Premier holds fire on Crown as Victoria awaits NSW probe final report

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Victoria's Premier has insisted the state's gaming regulator will "do what needs to be done" if action is required against Crown Resorts, once a NSW inquiry into the gaming giant is complete.

But Daniel Andrews has ruled out acting on the probe's findings until the NSW regulator's final report into Crown is handed down, despite lawyers for the inquiry arguing the company had either engaged in or turned a blind eye to money laundering.

Victoria will wait until the NSW inquiry hands down its final report in February to determine its next step. Credit:Joe Armao

Victorian Opposition Leader Michael O'Brien has questioned why the Victorian Commission for Gambling and Liquor Regulation was waiting for NSW authorities before it investigates allegations into, and makes recommendations about, Crown's dealings in Melbourne.

Mr O'Brien said the commission was acting like a "toothless tiger", despite having extraordinary powers to police the industry.

After being closed for months due to Melbourne's lockdown Crown Casino, which has operated in Melbourne since 1994, will reopen on Monday under further easing of coronavirus restrictions announced by Mr Andrews on Sunday.

It will be allowed to open 10 separate rooms, with a maximum of 10 people per room, for electronic machines and gaming tables only.

Mr Andrews described the reopening measures as a "modest restart for the casino, Victoria's single-biggest private employer.

He said the VCGLR would wait until February to consider the recommendations made by the NSW Independent Liquor and Gaming Authority inquiry.

Counsel assisting Adam Bell, SC, last week told the NSW Independent Liquor and Gaming Authority that evidence presented during 48 days of public hearings showed Crown was not a "suitable person" to hold a casino licence in the state.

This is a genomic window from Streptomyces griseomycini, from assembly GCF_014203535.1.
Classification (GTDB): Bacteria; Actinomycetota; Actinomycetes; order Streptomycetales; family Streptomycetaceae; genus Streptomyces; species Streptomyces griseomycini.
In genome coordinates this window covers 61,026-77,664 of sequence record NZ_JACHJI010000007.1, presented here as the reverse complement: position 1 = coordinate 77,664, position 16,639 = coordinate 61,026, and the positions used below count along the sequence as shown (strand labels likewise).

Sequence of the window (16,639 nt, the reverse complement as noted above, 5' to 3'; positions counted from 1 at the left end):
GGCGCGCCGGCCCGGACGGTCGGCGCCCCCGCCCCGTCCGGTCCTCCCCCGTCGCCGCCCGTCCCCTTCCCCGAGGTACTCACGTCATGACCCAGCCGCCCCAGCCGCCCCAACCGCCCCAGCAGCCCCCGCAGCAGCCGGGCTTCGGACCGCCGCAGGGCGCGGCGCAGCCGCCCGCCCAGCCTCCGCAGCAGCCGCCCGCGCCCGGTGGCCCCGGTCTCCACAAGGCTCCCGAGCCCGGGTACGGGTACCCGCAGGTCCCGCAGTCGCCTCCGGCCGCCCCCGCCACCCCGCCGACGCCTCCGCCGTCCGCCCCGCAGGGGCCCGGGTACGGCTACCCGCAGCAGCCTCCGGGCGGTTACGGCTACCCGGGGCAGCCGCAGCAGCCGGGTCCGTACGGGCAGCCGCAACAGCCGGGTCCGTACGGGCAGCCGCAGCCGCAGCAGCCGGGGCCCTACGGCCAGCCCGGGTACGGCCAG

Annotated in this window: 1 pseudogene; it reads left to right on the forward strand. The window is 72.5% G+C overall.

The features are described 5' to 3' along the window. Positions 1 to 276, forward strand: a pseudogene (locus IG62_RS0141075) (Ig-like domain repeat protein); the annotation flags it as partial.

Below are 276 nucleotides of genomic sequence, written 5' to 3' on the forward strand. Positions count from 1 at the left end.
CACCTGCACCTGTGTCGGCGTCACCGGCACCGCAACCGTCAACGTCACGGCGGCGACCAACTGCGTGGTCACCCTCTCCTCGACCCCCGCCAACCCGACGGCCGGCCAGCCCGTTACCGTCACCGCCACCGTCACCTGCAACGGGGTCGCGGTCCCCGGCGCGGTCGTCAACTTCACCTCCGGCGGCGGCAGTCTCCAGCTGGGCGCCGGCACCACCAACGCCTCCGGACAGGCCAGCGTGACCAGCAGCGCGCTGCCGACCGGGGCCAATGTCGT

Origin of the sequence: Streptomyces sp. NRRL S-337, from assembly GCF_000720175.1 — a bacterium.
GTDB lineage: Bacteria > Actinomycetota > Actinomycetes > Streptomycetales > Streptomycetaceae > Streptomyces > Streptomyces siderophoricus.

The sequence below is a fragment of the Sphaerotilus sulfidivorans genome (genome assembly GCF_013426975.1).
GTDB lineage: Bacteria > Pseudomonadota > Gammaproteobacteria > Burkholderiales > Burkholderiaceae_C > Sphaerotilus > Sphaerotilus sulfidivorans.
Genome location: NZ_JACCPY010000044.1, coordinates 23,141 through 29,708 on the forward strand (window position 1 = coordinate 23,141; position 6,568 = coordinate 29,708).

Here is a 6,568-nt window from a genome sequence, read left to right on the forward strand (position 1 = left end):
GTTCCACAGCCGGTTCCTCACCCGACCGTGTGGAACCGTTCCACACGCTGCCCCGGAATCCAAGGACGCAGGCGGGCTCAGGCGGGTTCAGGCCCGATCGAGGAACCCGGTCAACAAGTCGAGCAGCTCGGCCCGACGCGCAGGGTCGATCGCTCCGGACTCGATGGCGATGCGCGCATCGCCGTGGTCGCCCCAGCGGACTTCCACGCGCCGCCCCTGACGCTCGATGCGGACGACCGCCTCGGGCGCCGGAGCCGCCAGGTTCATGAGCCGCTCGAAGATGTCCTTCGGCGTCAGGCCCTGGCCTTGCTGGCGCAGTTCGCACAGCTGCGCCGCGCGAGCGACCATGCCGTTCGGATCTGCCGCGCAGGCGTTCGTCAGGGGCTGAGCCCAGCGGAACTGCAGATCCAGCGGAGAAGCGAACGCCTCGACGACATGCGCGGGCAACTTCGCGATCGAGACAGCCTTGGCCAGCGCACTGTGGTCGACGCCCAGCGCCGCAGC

"Submissions from counsel assisting are not unimportant, but they're not the final report, they're not the findings," Mr Andrews said on Sunday.

"What's best for me to do, and what all of us needs to do, is to wait out and see what that report is and then our regulator will look at that, and any other information, not just about this company but about any company that was involved in the holding of those licences."

The NSW probe followed a series of reports in The Age, Sydney Morning Herald and 60 Minutes that revealed many of the junkets Crown worked with had clear links to Asian triad gangs.

Mr Andrews insisted the VCGLR was working "very hard" and it would "do what needs to be done" once it sees the inquiry's final report.

In August, the VCGLR issued Crown with a notice to show cause why the gambling company should not be disciplined over its dealings with high-roller tour operators linked to Asian organised crime groups – 14 months after the Andrews government had demanded an "urgent" review.

The opposition's Mr O'Brien questioned why the VCGLR was waiting for NSW authorities before acting.

"We have not seen Victoria's regulator lift a finger to test those claims the same way the NSW regulator has done," Mr O'Brien said.

"It's time for Victoria's regulator to get out of the kennel and start being a watchdog, not a lap dog."

Counsel assisting Scott Aspinall last week told the inquiry it was clear from numerous instances of money laundering examined during the probe that Crown had a culture which "either facilitates money laundering or is recklessly indifferent to whether or not it occurs".

"An available finding is that Crown Resorts… did engage in money laundering, in the sense that they became involved in or facilitated or enabled money laundering to occur within the casinos or through [its] accounts," he said.

Mr Aspinall said Crown "could not be trusted" to make sure those failures did not happen again. Whether Crown allowed money laundering to happen because of "ineptitude" or "reckless indifference", neither was compatible with it holding a casino licence, he said.

The inquiry has examined Crown's failure to prevent money laundering at its casinos; business partnerships with figures linked to organised crime; how it put its staff at risk in China before 19 employees were arrested and 16 jailed there in 2016; and the sale of Crown shares by James Packer's private company Consolidated Press Holdings to Melco Resorts, which may have violated the company's NSW casino licence.

The VCGLR and Crown Resorts were contacted for comment.

With Patrick Hatch

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